Saturday, June 09, 2012

Cibavit eos and Factus est Dominus protector meus

Cibavit eos

Cibavit eos ("He fed them") is the Introit for The Solemnity of the Body and Blood of Christ (AKA Corpus Christi, which is celebrated variously on its day - June 7th, this year - or this Sunday, June 10). Here it is sung by the Schola Gregoriana Aurea Luce:

Here's a translation of this from JoguesChant; here's the mp3 from their site:

He fed them with the finest of wheat, alleluia; and with honey from the rock he satisfied them, alleluia, alleluia. Rejoice in honour of God our helper; shout for joy to the God of Jacob.

The text comes from Psalm 81; here's the score, from the Liber Usualis:

William Byrd set this Introit; the names of the singers are given at the start of the video, but otherwise there's no information about it:

Factus est Dominus protector meus

However, Corpus Christi is not feast day in the Episcopal Church; in fact, it's not on our calendar at all. This Sunday is simply the Second Sunday after Pentecost (and June 10 is the feast day of Ephrem the Syrian); interestingly, the Extraordinary Form presents it as the Second Sunday after Pentecost, noting that the day is optionally celebrated as the "External Solemnity of Corpus Christi" - and is "only an option if there is a procession."

The Introit for the Second Sunday after Pentecost is Factus est Dominus protector meus" ("The Lord has become my protector"). Here's a lovely mp3 recording, from Renegoupil, and below is the chant score and translation.

The Lord has become my protector; he has brought me forth into free and open spaces; he delivered me because he was well pleased with me. I will love you always, O Lord my strength; the Lord is my support, my refuge and my deliverer.

The text comes from Psalm 18. The introductory note to this Psalm reads "For the director of music. Of David the servant of the Lord. He sang to the Lord the words of this song when the Lord delivered him from the hand of all his enemies and from the hand of Saul."

Here's a helpful post titled "Learning to sing the Introit for 8th Sunday in Ordinary Time – Factus est Dominus" from the website of the St Mary Magdalen Choir, Brighton.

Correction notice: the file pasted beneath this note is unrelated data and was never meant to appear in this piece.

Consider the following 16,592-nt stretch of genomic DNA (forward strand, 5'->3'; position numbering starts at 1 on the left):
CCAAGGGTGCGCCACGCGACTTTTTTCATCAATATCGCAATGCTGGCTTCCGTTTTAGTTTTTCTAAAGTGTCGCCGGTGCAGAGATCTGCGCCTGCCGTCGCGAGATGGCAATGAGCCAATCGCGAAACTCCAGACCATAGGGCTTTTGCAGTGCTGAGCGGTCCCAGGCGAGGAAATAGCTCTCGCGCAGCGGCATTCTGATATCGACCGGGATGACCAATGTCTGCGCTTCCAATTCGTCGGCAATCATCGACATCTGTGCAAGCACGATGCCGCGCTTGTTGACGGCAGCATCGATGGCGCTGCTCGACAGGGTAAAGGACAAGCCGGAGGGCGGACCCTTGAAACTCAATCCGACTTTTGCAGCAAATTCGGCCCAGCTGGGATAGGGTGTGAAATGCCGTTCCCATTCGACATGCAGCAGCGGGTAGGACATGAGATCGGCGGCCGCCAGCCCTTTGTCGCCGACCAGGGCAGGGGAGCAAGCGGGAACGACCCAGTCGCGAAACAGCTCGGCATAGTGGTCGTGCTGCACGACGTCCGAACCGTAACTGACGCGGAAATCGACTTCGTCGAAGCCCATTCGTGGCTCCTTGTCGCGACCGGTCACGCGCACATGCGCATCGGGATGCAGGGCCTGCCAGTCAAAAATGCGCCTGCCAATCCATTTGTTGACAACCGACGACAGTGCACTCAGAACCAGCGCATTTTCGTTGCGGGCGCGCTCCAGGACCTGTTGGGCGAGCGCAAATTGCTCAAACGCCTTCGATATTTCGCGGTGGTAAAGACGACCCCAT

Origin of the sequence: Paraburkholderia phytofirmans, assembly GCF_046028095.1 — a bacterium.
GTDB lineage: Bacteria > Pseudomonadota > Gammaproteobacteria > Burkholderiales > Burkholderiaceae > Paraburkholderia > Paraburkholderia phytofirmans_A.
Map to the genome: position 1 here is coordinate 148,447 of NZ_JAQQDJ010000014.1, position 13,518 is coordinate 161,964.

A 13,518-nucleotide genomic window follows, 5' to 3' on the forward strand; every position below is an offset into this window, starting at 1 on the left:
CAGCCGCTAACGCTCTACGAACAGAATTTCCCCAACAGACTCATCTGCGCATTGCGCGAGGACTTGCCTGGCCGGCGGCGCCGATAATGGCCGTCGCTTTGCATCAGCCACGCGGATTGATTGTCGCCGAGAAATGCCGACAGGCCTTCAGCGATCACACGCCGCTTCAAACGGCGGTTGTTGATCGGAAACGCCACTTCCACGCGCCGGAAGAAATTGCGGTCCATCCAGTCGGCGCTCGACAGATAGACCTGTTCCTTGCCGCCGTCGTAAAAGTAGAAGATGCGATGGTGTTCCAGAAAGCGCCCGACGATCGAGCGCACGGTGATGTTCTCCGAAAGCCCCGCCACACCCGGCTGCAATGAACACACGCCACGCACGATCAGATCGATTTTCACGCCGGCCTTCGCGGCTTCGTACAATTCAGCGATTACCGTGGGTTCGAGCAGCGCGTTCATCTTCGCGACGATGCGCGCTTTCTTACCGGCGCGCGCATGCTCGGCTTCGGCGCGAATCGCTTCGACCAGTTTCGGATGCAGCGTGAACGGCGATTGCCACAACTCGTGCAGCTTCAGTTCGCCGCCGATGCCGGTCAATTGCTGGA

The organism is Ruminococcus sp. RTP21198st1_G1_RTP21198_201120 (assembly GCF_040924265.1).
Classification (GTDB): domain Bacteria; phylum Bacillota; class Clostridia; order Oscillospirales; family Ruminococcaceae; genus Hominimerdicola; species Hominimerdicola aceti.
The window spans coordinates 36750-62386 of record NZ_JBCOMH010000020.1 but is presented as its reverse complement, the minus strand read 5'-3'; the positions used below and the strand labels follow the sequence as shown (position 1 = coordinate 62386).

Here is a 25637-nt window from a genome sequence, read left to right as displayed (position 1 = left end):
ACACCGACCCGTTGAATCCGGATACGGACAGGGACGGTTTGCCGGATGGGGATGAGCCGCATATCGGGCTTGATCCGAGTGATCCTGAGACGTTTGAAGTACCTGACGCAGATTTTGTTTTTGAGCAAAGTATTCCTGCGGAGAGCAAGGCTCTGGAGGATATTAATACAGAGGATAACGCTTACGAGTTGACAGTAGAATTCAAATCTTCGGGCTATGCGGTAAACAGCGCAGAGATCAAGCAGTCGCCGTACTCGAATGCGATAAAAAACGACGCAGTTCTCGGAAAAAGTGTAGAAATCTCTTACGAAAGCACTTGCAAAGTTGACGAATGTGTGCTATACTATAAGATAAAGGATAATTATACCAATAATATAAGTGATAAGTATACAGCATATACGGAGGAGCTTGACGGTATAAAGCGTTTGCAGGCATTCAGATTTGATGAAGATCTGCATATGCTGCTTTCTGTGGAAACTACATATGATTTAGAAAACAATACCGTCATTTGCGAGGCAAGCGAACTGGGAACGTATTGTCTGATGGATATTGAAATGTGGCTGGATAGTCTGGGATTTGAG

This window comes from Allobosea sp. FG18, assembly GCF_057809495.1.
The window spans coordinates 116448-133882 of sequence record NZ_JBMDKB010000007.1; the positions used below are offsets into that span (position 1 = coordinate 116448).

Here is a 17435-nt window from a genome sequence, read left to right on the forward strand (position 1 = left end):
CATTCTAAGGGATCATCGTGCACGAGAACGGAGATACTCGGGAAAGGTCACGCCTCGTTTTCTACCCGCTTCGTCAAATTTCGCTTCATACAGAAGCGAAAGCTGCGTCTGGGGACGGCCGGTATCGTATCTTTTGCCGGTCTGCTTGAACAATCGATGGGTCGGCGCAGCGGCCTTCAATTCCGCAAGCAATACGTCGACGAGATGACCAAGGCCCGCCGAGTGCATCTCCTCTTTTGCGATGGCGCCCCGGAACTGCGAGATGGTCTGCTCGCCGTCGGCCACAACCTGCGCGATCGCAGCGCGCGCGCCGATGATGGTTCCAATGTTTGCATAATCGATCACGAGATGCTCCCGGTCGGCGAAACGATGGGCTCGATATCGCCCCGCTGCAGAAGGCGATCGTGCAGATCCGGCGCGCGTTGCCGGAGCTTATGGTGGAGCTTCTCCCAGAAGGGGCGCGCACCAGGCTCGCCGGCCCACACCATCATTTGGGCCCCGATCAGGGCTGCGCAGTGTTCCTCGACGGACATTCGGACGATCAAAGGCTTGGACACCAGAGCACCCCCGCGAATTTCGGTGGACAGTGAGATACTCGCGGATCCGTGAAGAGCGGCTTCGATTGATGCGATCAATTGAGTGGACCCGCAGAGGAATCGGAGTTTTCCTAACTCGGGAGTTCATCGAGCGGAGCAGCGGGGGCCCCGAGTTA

One interesting thing about this Introit is that it's also the Introit for the "Eighth Sunday in Ordinary Time" - which sometimes happens before Lent! So the chant propers for this Sunday are sometimes sung as part of the "Ordinary Time" that comes after the Feast of the Epiphany - and sometimes as part of the "Ordinary Time" that comes after the Feast of Pentecost. I think I'll go back and take a look at all of them, to see how that works out in practice!

Another interesting thing is that I find very few English translations of this Psalm that use the word "Protector" anywhere; most use other, much more interesting words: "my deliverer"; "my rock"; "my shield"; "the horn of my salvation"; "my stronghold." So I'll be interested to take a look at that as well.

The Collect for the Second Sunday after Pentecost (Proper 5) is this one:

O God, from whom all good proceeds: Grant that by your inspiration we may think those things that are right, and by your merciful guiding may do them; through Jesus Christ our Lord, who lives and reigns with you and the Holy Spirit, one God, for ever and ever. Amen.

Hatchett's Commentary says, about this collect, that:

Earlier Prayer Books and the Sarum missal appointed this collect for the fifth Sunday after Easter, but it has been replaced there with one more appropriate to the Easter season. The Gelasian sacramentary (no. 556) and the supplement to the Gregorian (no. 1123) both contain the collect for the fourth Sunday after the Easter octave. The opening of the petition, prior to this edition, read "Grant to us they humble servants, that by thy holy inspiration we may think those things that are good." The word "good" in this context was subject to misinterpretation; "right" restores the original Latin connotation.

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